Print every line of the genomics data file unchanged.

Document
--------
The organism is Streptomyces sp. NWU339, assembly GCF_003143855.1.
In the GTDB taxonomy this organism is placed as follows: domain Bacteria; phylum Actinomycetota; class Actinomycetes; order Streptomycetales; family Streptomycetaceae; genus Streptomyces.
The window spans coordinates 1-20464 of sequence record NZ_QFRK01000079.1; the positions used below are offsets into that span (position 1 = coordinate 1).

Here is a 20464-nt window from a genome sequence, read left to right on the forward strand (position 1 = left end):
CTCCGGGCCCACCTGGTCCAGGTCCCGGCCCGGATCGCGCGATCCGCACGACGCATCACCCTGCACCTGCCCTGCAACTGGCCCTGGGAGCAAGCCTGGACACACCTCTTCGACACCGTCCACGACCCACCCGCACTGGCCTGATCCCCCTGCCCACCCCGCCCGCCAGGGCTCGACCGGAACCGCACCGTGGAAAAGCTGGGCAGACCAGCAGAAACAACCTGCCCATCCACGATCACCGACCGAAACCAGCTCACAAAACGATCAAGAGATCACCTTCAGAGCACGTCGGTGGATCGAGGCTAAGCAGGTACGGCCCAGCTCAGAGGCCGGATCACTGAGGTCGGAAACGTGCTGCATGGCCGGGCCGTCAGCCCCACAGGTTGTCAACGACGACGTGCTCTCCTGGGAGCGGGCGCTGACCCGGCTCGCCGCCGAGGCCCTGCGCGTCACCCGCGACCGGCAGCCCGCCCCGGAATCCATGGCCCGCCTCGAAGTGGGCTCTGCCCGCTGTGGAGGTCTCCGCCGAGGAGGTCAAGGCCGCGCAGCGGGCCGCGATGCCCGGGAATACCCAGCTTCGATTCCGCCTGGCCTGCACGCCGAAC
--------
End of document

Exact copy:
The organism is Streptomyces sp. NWU339, assembly GCF_003143855.1.
In the GTDB taxonomy this organism is placed as follows: domain Bacteria; phylum Actinomycetota; class Actinomycetes; order Streptomycetales; family Streptomycetaceae; genus Streptomyces.
The window spans coordinates 1-20464 of sequence record NZ_QFRK01000079.1; the positions used below are offsets into that span (position 1 = coordinate 1).

Here is a 20464-nt window from a genome sequence, read left to right on the forward strand (position 1 = left end):
CTCCGGGCCCACCTGGTCCAGGTCCCGGCCCGGATCGCGCGATCCGCACGACGCATCACCCTGCACCTGCCCTGCAACTGGCCCTGGGAGCAAGCCTGGACACACCTCTTCGACACCGTCCACGACCCACCCGCACTGGCCTGATCCCCCTGCCCACCCCGCCCGCCAGGGCTCGACCGGAACCGCACCGTGGAAAAGCTGGGCAGACCAGCAGAAACAACCTGCCCATCCACGATCACCGACCGAAACCAGCTCACAAAACGATCAAGAGATCACCTTCAGAGCACGTCGGTGGATCGAGGCTAAGCAGGTACGGCCCAGCTCAGAGGCCGGATCACTGAGGTCGGAAACGTGCTGCATGGCCGGGCCGTCAGCCCCACAGGTTGTCAACGACGACGTGCTCTCCTGGGAGCGGGCGCTGACCCGGCTCGCCGCCGAGGCCCTGCGCGTCACCCGCGACCGGCAGCCCGCCCCGGAATCCATGGCCCGCCTCGAAGTGGGCTCTGCCCGCTGTGGAGGTCTCCGCCGAGGAGGTCAAGGCCGCGCAGCGGGCCGCGATGCCCGGGAATACCCAGCTTCGATTCCGCCTGGCCTGCACGCCGAAC